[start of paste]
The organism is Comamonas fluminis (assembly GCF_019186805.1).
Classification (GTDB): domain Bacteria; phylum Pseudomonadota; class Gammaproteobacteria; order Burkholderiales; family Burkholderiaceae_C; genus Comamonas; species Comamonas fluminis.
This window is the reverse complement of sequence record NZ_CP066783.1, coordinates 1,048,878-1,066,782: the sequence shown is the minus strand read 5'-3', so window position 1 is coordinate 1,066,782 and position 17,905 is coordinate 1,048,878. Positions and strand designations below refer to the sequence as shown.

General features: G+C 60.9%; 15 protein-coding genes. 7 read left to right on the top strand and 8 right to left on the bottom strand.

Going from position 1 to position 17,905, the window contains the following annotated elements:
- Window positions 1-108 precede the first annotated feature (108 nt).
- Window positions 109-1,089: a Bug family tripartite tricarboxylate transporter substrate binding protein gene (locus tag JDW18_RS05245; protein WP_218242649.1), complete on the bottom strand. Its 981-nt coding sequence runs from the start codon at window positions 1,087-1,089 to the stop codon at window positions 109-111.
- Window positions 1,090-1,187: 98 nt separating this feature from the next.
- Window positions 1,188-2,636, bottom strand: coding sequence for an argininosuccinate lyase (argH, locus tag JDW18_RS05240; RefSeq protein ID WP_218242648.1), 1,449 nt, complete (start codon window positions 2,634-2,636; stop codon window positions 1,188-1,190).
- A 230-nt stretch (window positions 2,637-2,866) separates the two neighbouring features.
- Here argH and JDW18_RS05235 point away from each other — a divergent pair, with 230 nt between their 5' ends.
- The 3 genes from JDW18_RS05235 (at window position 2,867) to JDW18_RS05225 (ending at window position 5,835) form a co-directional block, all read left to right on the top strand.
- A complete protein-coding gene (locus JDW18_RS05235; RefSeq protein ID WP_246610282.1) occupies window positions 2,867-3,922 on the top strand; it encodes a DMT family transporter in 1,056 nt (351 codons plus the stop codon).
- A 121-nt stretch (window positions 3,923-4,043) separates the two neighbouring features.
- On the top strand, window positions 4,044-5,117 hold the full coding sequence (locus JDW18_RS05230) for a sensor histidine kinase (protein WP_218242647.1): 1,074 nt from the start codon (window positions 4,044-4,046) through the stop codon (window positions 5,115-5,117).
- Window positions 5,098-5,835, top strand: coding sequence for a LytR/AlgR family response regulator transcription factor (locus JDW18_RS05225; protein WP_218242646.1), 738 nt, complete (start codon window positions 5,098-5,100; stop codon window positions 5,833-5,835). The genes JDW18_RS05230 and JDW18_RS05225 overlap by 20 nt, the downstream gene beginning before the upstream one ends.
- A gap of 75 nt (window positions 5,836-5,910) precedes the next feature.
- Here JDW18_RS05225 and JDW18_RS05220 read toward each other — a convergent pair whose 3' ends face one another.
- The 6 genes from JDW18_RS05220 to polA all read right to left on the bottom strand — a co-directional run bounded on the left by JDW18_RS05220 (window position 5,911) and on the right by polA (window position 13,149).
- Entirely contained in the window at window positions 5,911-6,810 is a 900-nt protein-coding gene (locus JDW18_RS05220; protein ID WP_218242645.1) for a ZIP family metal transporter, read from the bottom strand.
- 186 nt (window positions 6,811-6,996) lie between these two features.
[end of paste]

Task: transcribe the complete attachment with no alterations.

The organism is Comamonas fluminis (assembly GCF_019186805.1).
Classification (GTDB): domain Bacteria; phylum Pseudomonadota; class Gammaproteobacteria; order Burkholderiales; family Burkholderiaceae_C; genus Comamonas; species Comamonas fluminis.
This window is the reverse complement of sequence record NZ_CP066783.1, coordinates 1,048,878-1,066,782: the sequence shown is the minus strand read 5'-3', so window position 1 is coordinate 1,066,782 and position 17,905 is coordinate 1,048,878. Positions and strand designations below refer to the sequence as shown.

General features: G+C 60.9%; 15 protein-coding genes. 7 read left to right on the top strand and 8 right to left on the bottom strand.

Going from position 1 to position 17,905, the window contains the following annotated elements:
- Window positions 1-108 precede the first annotated feature (108 nt).
- Window positions 109-1,089: a Bug family tripartite tricarboxylate transporter substrate binding protein gene (locus tag JDW18_RS05245; protein WP_218242649.1), complete on the bottom strand. Its 981-nt coding sequence runs from the start codon at window positions 1,087-1,089 to the stop codon at window positions 109-111.
- Window positions 1,090-1,187: 98 nt separating this feature from the next.
- Window positions 1,188-2,636, bottom strand: coding sequence for an argininosuccinate lyase (argH, locus tag JDW18_RS05240; RefSeq protein ID WP_218242648.1), 1,449 nt, complete (start codon window positions 2,634-2,636; stop codon window positions 1,188-1,190).
- A 230-nt stretch (window positions 2,637-2,866) separates the two neighbouring features.
- Here argH and JDW18_RS05235 point away from each other — a divergent pair, with 230 nt between their 5' ends.
- The 3 genes from JDW18_RS05235 (at window position 2,867) to JDW18_RS05225 (ending at window position 5,835) form a co-directional block, all read left to right on the top strand.
- A complete protein-coding gene (locus JDW18_RS05235; RefSeq protein ID WP_246610282.1) occupies window positions 2,867-3,922 on the top strand; it encodes a DMT family transporter in 1,056 nt (351 codons plus the stop codon).
- A 121-nt stretch (window positions 3,923-4,043) separates the two neighbouring features.
- On the top strand, window positions 4,044-5,117 hold the full coding sequence (locus JDW18_RS05230) for a sensor histidine kinase (protein WP_218242647.1): 1,074 nt from the start codon (window positions 4,044-4,046) through the stop codon (window positions 5,115-5,117).
- Window positions 5,098-5,835, top strand: coding sequence for a LytR/AlgR family response regulator transcription factor (locus JDW18_RS05225; protein WP_218242646.1), 738 nt, complete (start codon window positions 5,098-5,100; stop codon window positions 5,833-5,835). The genes JDW18_RS05230 and JDW18_RS05225 overlap by 20 nt, the downstream gene beginning before the upstream one ends.
- A gap of 75 nt (window positions 5,836-5,910) precedes the next feature.
- Here JDW18_RS05225 and JDW18_RS05220 read toward each other — a convergent pair whose 3' ends face one another.
- The 6 genes from JDW18_RS05220 to polA all read right to left on the bottom strand — a co-directional run bounded on the left by JDW18_RS05220 (window position 5,911) and on the right by polA (window position 13,149).
- Entirely contained in the window at window positions 5,911-6,810 is a 900-nt protein-coding gene (locus JDW18_RS05220; protein ID WP_218242645.1) for a ZIP family metal transporter, read from the bottom strand.
- 186 nt (window positions 6,811-6,996) lie between these two features.